Puerto Rico has been described as a political paradox – a US territory in the Caribbean, with local self-government and its own distinct personality. Outsourcing rates are 20% higher than in the rest of Latin America, but benefits include Puerto Rico’s close proximity to the US mainland and cultural compatibility.
About Puerto Rico
Talent Pool & Education
The government is trying to reinvent Puerto Rico as a knowledge-based economy, using tax incentives to court international technology companies and investors to establish or expand operations on the island. A number of startup accelerator programs are helping to create jobs, and Invest Puerto Rico is attracting new business by promoting the island’s role as a hub for tech, innovation and creative industries. Helping to keep the marketplace well supplied is the Mayagüez Campus of the University of Puerto Rico, one of the best engineering schools in the US.
Both Spanish and English are official languages of Puerto Rico. Spanish is dominant but English is taught in schools and widely spoken in the business community.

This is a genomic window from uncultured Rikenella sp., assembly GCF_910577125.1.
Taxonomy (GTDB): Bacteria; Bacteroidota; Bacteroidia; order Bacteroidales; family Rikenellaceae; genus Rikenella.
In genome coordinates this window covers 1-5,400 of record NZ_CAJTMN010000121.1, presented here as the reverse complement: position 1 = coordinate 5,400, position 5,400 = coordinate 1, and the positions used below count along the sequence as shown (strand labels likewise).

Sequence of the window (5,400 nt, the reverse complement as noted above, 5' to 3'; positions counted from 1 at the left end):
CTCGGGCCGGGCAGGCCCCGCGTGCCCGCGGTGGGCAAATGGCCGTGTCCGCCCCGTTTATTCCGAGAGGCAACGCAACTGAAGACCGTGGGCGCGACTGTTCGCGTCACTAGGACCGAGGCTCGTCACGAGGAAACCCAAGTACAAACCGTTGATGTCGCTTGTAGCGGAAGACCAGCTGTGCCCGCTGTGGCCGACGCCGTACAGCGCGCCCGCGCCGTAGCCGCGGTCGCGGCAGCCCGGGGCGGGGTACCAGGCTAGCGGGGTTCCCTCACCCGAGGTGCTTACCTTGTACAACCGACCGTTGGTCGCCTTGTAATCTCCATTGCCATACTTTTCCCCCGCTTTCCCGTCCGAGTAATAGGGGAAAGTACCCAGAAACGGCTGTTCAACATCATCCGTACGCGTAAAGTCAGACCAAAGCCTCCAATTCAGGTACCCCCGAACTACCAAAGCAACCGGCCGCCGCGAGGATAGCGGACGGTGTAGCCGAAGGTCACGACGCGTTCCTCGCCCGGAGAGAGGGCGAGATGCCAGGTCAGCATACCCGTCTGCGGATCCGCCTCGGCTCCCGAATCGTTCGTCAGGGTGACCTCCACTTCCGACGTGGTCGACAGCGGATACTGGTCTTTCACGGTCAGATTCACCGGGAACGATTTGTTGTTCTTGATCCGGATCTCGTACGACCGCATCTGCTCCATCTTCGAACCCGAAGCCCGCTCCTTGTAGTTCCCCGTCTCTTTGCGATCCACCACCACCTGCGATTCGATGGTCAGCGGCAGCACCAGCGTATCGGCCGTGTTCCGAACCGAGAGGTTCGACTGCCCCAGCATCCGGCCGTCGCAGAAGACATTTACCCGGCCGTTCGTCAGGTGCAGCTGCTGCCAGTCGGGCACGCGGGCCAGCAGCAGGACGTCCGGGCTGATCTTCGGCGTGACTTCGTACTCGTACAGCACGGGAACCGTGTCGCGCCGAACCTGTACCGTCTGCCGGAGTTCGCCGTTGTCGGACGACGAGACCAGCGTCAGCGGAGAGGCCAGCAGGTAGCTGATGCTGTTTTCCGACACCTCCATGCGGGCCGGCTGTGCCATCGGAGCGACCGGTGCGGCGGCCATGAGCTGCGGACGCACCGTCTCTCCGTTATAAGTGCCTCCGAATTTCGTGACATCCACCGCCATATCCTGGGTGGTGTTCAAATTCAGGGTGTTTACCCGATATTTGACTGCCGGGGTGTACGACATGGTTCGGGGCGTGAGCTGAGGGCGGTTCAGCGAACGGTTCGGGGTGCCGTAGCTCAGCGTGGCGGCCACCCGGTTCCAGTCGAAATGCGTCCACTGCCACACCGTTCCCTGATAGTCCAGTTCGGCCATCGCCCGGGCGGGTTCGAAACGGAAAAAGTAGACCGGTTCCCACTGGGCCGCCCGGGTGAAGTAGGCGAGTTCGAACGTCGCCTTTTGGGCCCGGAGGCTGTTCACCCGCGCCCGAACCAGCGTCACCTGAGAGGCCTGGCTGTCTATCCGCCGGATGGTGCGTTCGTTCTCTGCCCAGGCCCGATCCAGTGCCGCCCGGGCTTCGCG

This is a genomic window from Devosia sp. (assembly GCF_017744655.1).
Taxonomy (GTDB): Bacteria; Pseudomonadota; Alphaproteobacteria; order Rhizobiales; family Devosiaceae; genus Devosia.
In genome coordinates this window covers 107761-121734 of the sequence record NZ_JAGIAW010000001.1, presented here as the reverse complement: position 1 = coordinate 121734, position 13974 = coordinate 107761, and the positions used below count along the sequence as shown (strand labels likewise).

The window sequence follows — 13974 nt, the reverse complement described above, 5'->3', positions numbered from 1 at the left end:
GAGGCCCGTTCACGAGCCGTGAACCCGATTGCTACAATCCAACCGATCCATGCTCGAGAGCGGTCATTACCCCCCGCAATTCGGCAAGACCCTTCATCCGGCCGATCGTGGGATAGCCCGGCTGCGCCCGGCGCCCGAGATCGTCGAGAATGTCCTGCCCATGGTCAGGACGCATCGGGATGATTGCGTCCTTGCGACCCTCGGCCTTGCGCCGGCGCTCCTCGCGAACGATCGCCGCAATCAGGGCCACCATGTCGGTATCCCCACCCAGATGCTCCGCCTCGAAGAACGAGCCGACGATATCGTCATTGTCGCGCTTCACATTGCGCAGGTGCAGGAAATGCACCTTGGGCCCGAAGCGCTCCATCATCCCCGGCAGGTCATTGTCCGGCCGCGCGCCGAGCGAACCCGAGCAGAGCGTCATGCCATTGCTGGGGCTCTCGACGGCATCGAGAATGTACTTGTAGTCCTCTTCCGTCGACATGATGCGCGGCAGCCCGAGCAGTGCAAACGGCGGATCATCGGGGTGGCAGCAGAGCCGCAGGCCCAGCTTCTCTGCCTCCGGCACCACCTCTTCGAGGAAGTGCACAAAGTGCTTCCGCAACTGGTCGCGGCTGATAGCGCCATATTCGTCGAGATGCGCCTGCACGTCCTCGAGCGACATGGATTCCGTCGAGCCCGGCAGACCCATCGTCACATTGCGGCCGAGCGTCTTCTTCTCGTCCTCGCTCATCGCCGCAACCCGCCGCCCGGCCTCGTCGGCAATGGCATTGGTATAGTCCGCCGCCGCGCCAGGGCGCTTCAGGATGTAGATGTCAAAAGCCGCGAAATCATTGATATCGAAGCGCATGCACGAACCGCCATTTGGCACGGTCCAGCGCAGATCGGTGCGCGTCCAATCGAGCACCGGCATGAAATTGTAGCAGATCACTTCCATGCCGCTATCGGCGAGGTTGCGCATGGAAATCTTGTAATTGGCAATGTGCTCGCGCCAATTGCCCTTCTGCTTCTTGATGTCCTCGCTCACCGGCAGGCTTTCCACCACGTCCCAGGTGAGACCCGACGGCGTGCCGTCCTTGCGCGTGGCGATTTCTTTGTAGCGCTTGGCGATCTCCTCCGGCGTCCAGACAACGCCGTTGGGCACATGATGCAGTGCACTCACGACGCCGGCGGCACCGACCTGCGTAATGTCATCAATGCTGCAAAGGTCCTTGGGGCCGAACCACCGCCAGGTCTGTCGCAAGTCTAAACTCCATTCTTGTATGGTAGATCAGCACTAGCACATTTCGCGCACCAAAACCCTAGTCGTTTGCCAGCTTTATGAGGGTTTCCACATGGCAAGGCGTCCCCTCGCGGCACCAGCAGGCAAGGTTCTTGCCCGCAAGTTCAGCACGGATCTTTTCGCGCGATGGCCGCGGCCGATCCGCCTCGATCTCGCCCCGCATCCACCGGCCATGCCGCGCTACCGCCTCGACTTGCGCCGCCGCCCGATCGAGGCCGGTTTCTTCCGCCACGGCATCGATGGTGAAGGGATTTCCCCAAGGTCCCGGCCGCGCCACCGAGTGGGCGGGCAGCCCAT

The borders have reopened to fully vaccinated travelers from the US mainland, after the lifting of a nightly curfew that was in place for more than a year due to the pandemic. However, Puerto Rico is still struggling to recover from back-to-back Hurricanes Irma and Maria, destructive earthquakes, climbing fiscal debt and the impact of climate change. US President Joe Biden has proposed a comprehensive recovery plan and, in June 2021, it was announced that the territory would receive nearly $4 billion in pandemic relief funds.
Puerto Ricans again voted in favor of becoming a US state in a non-binding referendum at the ballot late in 2020, and elected a new governor, NPP’s Pedro Pierluisi, from the island’s main pro-statehood party. Two bills are currently before Congress to address the nation’s status and the Biden administration has said the island should be able to choose its destiny, but it remains a divisive issue.